Photo Credit - Madalai Muthu

Photo Credit – Madalai Muthu

Vince Doss recently reached out to me asking a few questions and explaining his journey attempting to find the right digital journal in his busy life. I was inspired and educated by his story enough that I encouraged him to write it out for all of you to enjoy as well. As you will soon see, Vince is on the right track and his careful selection process will increase his chances of an enjoyable and fulfilling journaling experience.

Take it away Vince!

I am an IT support professional and I have just taken up journaling in the past month. I set out to find a tool to help me gather my thoughts, a compensatory strategy for ADD. I enter repair tickets (only PC based); do network management and email from my PC laptop. I also have an iPad (but find typing on it is not fun with/without stylus) and an iPhone5. I was looking for something to quickly enter notes from the time I wake and throughout the day to both chronicle my day’s activities, for ticket entry later if needed, as well as my goals, thoughts and musings. After trying for a couple weeks I think the iPhone has won out as the primary input platform. I first stumbled upon EJ when searching for “the best journaling apps” and found Sam’s eBooks and PDFs. These were pivotal in helping me arrive at a few conclusions.

I have separated the Journaling App criteria that mean the most to me, in no particular order, into the following categories.

  • The Front End – The look and feel. Fonts, backgrounds, layout, how fast can I get in and make an entry? I am a minimalist who, while easily distracted by shiny things, will eventually gravitate to function over form. The aesthetics lure you in but then you usually know right away if something is missing.
  • Under the Hood – Does it do what I need it to do. Sync on a free, openly accessible platform, export to PDF. This is a biggie because it was not until after reading EJ, that I could identify what was most important to me in that choosing the right tool for the job means understanding the job at hand.
  • The Back End – How Responsive are the developers? Is the app in active development or does feedback fall on deaf ears? Is there hope for change if needed?

I suppose cost goes in there somewhere but while I don’t want to waste money, cost is not a primary factor in my selection process.DayOne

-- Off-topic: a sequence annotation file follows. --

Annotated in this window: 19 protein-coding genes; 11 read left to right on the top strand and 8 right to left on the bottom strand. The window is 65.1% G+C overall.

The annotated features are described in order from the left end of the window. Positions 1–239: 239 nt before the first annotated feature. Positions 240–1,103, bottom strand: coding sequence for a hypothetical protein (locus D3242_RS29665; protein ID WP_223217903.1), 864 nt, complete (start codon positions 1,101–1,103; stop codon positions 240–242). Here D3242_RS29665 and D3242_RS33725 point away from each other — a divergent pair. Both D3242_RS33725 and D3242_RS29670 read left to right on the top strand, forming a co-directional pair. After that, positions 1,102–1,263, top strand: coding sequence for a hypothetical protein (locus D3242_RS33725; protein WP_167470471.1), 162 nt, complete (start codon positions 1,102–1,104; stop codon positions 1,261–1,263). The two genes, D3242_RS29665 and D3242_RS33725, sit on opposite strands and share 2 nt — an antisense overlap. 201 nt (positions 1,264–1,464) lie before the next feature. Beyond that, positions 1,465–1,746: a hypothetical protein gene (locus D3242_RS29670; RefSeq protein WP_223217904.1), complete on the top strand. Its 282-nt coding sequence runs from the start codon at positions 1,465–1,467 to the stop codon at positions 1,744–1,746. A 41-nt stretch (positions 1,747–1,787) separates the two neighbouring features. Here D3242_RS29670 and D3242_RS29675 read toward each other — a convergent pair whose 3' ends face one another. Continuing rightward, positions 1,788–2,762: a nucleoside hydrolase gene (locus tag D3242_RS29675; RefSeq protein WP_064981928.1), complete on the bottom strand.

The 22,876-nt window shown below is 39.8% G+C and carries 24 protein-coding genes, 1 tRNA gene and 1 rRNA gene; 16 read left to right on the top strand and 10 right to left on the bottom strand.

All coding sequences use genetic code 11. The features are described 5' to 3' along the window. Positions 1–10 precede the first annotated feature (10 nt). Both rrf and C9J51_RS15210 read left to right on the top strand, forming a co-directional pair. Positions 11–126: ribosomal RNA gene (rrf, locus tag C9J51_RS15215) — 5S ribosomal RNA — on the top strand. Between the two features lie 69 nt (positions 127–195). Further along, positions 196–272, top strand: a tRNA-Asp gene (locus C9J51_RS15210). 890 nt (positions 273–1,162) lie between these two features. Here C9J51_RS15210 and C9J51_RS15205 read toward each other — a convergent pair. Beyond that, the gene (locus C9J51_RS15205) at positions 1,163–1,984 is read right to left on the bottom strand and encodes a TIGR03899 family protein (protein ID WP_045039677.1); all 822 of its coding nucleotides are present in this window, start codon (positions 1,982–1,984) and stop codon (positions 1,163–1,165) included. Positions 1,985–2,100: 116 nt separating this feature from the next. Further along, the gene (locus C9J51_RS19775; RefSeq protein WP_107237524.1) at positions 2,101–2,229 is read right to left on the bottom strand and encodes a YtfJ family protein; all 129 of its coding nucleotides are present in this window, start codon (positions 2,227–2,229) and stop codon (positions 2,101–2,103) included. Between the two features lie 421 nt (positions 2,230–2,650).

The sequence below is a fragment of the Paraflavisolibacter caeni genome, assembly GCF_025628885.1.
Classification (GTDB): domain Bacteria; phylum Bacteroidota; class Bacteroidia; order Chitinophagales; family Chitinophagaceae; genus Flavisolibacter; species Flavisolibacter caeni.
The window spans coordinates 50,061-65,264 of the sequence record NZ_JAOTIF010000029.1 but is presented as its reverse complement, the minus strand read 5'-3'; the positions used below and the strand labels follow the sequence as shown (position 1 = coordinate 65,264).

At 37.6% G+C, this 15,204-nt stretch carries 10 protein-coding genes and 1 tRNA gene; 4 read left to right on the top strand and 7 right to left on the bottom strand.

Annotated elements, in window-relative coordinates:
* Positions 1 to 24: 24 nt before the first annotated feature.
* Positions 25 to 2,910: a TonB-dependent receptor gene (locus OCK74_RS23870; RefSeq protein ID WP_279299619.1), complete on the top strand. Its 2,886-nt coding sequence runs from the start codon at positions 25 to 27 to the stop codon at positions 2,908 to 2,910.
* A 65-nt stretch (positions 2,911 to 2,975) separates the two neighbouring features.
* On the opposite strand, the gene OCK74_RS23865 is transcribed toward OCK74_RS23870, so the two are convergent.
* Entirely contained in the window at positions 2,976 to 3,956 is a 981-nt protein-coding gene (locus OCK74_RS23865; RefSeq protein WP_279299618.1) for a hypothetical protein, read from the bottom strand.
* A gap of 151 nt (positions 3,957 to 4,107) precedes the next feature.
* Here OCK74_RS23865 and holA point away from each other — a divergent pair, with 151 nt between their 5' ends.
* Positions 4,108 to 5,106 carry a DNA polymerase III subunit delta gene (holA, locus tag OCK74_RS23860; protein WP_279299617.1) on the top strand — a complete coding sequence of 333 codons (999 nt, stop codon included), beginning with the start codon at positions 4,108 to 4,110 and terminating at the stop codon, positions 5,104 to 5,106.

I am quite fond of DayOne. There is a reason it is the number one Journaling app for Apple devices. I like the simple consistent feel throughout the app. I have learned how to make extensive use of tags for distinction between my work entries and personal, more Journal-esque entries. I also love the seamless sync with free cloud services like DropBox and iCloud which is but I continue to look because DayOne does not have:

  • Encryption
  • Either a web based app or a PC based app. The laptop keyboard is important for me from time to time.
  • PDF back up for data portability (they do have a standards based xml back up though)
  • I would love to have a pseudo reporting capability that could be realized through exporting based on tags, date ranges, etc.

I have moved passed Penzu like yesterday’s road kill. Penzu is pretty much useless without the upgrade to Penzu Pro (you cannot sync with mobile devices without it) but unfortunately I think, for me, it was a waste of $20. It seems there is inconsistency between input platforms. While I appreciate the export to PDF, online accessibility (albeit proprietary platform) and the encryption, I found the Penzu user experience to be kludgy . It felt like it was a web based app that had the iOS app developed after the fact and possibly with earlier development tools. I am not a programmer so I cannot articulate that statement more clearly, this was just the feeling I had while using the mobile version.

Everyday Timeline for iPhoneI am currently looking at Everyday.Me (Everyday Timeline) and plan to do a hard change from Day One for a week or two so I can give it an honest look. I hear the developer, Noodle Labs falls under my Back End -“responsive developer” heading. I am also eagerly waiting for the Diaro iOS app as the Web-based interface is very attractive.

In closing I recommend a beginner read a little to understand how they might use a journaling app. As someone once said, “you don’t know what you don’t know” and an understanding of the basic requirements that Sam has helped me understand like data privacy, portability, multi-platform synchronization might save you some time because finding what works for you with all the choices available is still like drinking from a fire hose.

Humble gratitude is offered to Sam and Easy Journaling as they provided me direction where I had none.

Share your own digital journaling experiences and let Vince know how amazing he did in the comments below!